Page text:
Danny Farrar is fondly remembered by Warrington fans having played and captained the club for three seasons at the turn of the century.
The classy Australian hooker fell in love with the English game and lifestyle during his brief stint on these shores, but for a while this player-club romance never looked likely.
After impressing for Penrith against the Wolves in the infamous 1997 World Club Championship, Warrington coach Darryl van der Velde set about bringing Farrar to the Wilderspool Stadium.
“He asked [Penrith coach] Royce Simmons what I was doing next year,” Farrar recalls. “I then get a phone call from Darryl and we met and done the deal in the Qantas lounge at Sydney International Airport a couple of months later.
“I signed for Warrington from the 98 season and going over I hadn’t really experienced long travel apart from the World Club Challenge.
“So I’ve rolled into Manchester Airport after a 30-hour flight, Darryl has picked us up, this is at about 7.30 in the morning, and I’m thinking I can’t wait to get home and rest.
“Darryl drops us off and then says I’ll pick you up in about an hour and a half, we’ve got training at 10. I couldn’t believe it.
“The first training session was at Victoria Park, it was overcast, drizzling rain, there was a wind chill of about minus three and the temperature was about two degrees.
“I had never been so cold in all my life. That was the first training run and I thought; what have I done!? And I was like that for about two weeks.”
After overcoming the initial struggles, Farrar’s time in Cheshire started to turnaround when his wife and children arrived from Australia a month later.
Approaching his thirties and with vast experience under his belt, Farrar was then fast-tracked into a leadership role at the club and he began to thrive both on and off the pitch.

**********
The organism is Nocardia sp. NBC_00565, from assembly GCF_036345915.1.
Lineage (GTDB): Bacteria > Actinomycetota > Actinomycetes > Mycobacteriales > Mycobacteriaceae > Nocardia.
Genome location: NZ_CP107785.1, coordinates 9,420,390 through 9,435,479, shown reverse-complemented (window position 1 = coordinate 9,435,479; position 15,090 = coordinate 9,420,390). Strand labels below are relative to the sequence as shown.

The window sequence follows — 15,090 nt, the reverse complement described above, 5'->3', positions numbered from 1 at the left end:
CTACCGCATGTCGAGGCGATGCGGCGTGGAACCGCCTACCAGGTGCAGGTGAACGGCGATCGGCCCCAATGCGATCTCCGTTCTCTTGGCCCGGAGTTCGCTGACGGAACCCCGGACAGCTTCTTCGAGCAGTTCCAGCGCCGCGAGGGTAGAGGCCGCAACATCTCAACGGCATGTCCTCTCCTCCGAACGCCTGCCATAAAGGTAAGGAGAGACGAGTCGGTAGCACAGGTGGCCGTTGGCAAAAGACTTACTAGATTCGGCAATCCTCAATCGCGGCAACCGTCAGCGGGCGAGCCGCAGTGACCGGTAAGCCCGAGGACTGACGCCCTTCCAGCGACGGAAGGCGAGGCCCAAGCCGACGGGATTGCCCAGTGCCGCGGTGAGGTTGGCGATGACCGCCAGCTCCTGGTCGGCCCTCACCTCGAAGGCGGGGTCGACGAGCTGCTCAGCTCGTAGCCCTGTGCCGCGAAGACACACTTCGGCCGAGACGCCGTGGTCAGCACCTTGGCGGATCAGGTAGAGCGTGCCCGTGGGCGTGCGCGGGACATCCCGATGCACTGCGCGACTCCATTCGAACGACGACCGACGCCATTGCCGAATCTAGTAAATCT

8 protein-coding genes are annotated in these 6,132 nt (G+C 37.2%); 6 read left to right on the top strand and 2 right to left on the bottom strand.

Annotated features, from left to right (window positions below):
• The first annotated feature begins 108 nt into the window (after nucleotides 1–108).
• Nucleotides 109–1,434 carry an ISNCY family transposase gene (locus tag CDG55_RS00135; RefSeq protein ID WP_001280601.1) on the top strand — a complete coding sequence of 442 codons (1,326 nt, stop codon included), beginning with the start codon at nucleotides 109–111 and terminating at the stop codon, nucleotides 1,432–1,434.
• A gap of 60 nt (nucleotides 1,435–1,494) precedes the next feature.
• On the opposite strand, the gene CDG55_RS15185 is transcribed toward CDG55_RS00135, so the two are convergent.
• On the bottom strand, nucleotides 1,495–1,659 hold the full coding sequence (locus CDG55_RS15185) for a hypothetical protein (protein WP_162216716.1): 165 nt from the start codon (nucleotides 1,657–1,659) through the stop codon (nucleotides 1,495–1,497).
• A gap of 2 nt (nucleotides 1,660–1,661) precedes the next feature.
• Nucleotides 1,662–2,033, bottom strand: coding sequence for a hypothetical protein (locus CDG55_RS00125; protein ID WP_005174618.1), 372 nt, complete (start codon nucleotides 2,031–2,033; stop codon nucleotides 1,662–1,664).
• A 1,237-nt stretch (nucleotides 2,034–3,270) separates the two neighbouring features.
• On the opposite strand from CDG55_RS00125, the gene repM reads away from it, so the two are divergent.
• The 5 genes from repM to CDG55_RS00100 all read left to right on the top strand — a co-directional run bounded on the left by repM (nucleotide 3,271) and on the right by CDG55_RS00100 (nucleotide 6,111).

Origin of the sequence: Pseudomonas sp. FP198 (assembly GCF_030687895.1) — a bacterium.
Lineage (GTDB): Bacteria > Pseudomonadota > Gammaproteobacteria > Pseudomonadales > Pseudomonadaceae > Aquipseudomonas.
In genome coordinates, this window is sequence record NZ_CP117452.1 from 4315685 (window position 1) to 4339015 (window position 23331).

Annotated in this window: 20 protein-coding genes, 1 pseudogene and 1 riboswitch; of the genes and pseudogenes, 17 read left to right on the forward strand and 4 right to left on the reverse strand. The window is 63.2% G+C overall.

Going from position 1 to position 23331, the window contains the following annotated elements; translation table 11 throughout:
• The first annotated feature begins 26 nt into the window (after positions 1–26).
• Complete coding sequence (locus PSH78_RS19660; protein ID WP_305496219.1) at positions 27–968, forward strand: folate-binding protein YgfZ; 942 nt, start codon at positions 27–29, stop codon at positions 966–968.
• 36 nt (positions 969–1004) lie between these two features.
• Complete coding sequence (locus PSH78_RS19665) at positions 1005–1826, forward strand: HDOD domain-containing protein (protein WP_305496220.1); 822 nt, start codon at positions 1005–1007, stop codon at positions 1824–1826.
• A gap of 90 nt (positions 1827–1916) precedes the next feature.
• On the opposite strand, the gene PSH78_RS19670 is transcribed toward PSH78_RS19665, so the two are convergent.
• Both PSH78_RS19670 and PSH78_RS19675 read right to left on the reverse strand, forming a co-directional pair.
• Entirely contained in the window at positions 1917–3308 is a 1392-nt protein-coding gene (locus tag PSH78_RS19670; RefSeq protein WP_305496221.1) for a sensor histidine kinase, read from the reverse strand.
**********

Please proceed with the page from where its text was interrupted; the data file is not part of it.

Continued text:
“I started to enjoy what I was doing,” he said. “Warrington were a struggling club at the time. Darryl made me captain and it was a good experience that first couple of months.
“I did think what have I done, but the longer I stuck with it, and worked at it, the more I started to enjoy it. I still enjoy the English lifestyle now.
“People go to the pub to have a talk, which I loved, it’s a great culture. Everyone goes to the pub to socialise and that’s what the English are very good at, socialising. Just ask my wife.”
After two solid seasons, Farrar signed a one-year extension for the 2000 campaign and played out the final year of his career with the Wolves.
It was a season he would never forget as he was presented with the opportunity to play alongside rugby league great Allan Langer, before receiving an emotional send-off from the Wire faithful.
“Alf (Allan Langer) was immense and I was very lucky,” Farrar explained. “We became very good friends because I was living on my own in that last year which Alfie signed.
“He was just a champion. People don’t realise how hard you have to work to get to that sort of level. Alfie worked very hard, was extremely fit, tough, and just a great bloke.
“In my last game we beat Salford and I’ve still got it on video believe it or not. The guys lifted my up and I did a lap of honour of Wilderspool.
“That was probably one of the highlights of my career actually. The crowd there love someone that has a go and they did really appreciate what I did for them.”